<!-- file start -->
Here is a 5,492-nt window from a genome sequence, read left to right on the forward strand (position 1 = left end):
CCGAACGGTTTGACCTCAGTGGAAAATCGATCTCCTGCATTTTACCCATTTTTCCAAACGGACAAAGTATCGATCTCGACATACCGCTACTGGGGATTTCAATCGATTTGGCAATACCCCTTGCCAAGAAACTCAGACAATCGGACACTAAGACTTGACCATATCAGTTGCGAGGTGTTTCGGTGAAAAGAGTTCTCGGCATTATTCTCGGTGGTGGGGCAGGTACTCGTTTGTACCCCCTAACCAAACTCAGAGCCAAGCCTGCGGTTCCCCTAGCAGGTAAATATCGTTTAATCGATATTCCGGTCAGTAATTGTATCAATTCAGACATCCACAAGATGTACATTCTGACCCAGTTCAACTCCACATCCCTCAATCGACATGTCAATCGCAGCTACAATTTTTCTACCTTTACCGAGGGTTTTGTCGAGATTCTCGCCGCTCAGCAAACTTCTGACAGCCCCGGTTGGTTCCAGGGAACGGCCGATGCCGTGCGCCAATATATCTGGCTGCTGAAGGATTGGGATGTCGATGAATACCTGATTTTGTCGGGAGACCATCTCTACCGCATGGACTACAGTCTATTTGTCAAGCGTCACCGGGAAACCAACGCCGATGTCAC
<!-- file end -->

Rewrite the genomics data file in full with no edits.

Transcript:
Here is a 5,492-nt window from a genome sequence, read left to right on the forward strand (position 1 = left end):
CCGAACGGTTTGACCTCAGTGGAAAATCGATCTCCTGCATTTTACCCATTTTTCCAAACGGACAAAGTATCGATCTCGACATACCGCTACTGGGGATTTCAATCGATTTGGCAATACCCCTTGCCAAGAAACTCAGACAATCGGACACTAAGACTTGACCATATCAGTTGCGAGGTGTTTCGGTGAAAAGAGTTCTCGGCATTATTCTCGGTGGTGGGGCAGGTACTCGTTTGTACCCCCTAACCAAACTCAGAGCCAAGCCTGCGGTTCCCCTAGCAGGTAAATATCGTTTAATCGATATTCCGGTCAGTAATTGTATCAATTCAGACATCCACAAGATGTACATTCTGACCCAGTTCAACTCCACATCCCTCAATCGACATGTCAATCGCAGCTACAATTTTTCTACCTTTACCGAGGGTTTTGTCGAGATTCTCGCCGCTCAGCAAACTTCTGACAGCCCCGGTTGGTTCCAGGGAACGGCCGATGCCGTGCGCCAATATATCTGGCTGCTGAAGGATTGGGATGTCGATGAATACCTGATTTTGTCGGGAGACCATCTCTACCGCATGGACTACAGTCTATTTGTCAAGCGTCACCGGGAAACCAACGCCGATGTCAC